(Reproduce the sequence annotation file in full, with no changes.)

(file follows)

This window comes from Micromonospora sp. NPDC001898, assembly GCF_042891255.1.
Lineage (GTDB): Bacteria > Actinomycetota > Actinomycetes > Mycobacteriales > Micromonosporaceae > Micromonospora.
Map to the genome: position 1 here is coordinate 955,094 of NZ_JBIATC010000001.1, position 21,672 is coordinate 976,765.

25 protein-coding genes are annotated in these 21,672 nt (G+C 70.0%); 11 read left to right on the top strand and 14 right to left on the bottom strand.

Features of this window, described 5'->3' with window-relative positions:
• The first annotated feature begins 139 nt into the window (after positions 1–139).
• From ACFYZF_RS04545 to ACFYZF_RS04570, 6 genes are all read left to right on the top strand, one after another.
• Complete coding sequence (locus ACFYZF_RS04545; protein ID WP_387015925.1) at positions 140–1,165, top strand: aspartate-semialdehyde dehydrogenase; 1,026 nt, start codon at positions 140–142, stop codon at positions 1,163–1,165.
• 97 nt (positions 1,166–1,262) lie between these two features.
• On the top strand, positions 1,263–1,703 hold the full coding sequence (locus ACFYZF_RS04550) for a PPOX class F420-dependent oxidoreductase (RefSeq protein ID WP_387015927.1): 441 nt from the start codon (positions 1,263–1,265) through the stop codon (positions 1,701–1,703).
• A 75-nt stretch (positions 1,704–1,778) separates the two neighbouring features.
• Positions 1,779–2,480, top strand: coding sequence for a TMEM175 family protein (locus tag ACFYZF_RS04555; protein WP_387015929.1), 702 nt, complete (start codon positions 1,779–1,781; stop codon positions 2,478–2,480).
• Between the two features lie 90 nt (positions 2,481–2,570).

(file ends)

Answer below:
This window comes from Micromonospora sp. NPDC001898, assembly GCF_042891255.1.
Lineage (GTDB): Bacteria > Actinomycetota > Actinomycetes > Mycobacteriales > Micromonosporaceae > Micromonospora.
Map to the genome: position 1 here is coordinate 955,094 of NZ_JBIATC010000001.1, position 21,672 is coordinate 976,765.

25 protein-coding genes are annotated in these 21,672 nt (G+C 70.0%); 11 read left to right on the top strand and 14 right to left on the bottom strand.

Features of this window, described 5'->3' with window-relative positions:
• The first annotated feature begins 139 nt into the window (after positions 1–139).
• From ACFYZF_RS04545 to ACFYZF_RS04570, 6 genes are all read left to right on the top strand, one after another.
• Complete coding sequence (locus ACFYZF_RS04545; protein ID WP_387015925.1) at positions 140–1,165, top strand: aspartate-semialdehyde dehydrogenase; 1,026 nt, start codon at positions 140–142, stop codon at positions 1,163–1,165.
• 97 nt (positions 1,166–1,262) lie between these two features.
• On the top strand, positions 1,263–1,703 hold the full coding sequence (locus ACFYZF_RS04550) for a PPOX class F420-dependent oxidoreductase (RefSeq protein ID WP_387015927.1): 441 nt from the start codon (positions 1,263–1,265) through the stop codon (positions 1,701–1,703).
• A 75-nt stretch (positions 1,704–1,778) separates the two neighbouring features.
• Positions 1,779–2,480, top strand: coding sequence for a TMEM175 family protein (locus tag ACFYZF_RS04555; protein WP_387015929.1), 702 nt, complete (start codon positions 1,779–1,781; stop codon positions 2,478–2,480).
• Between the two features lie 90 nt (positions 2,481–2,570).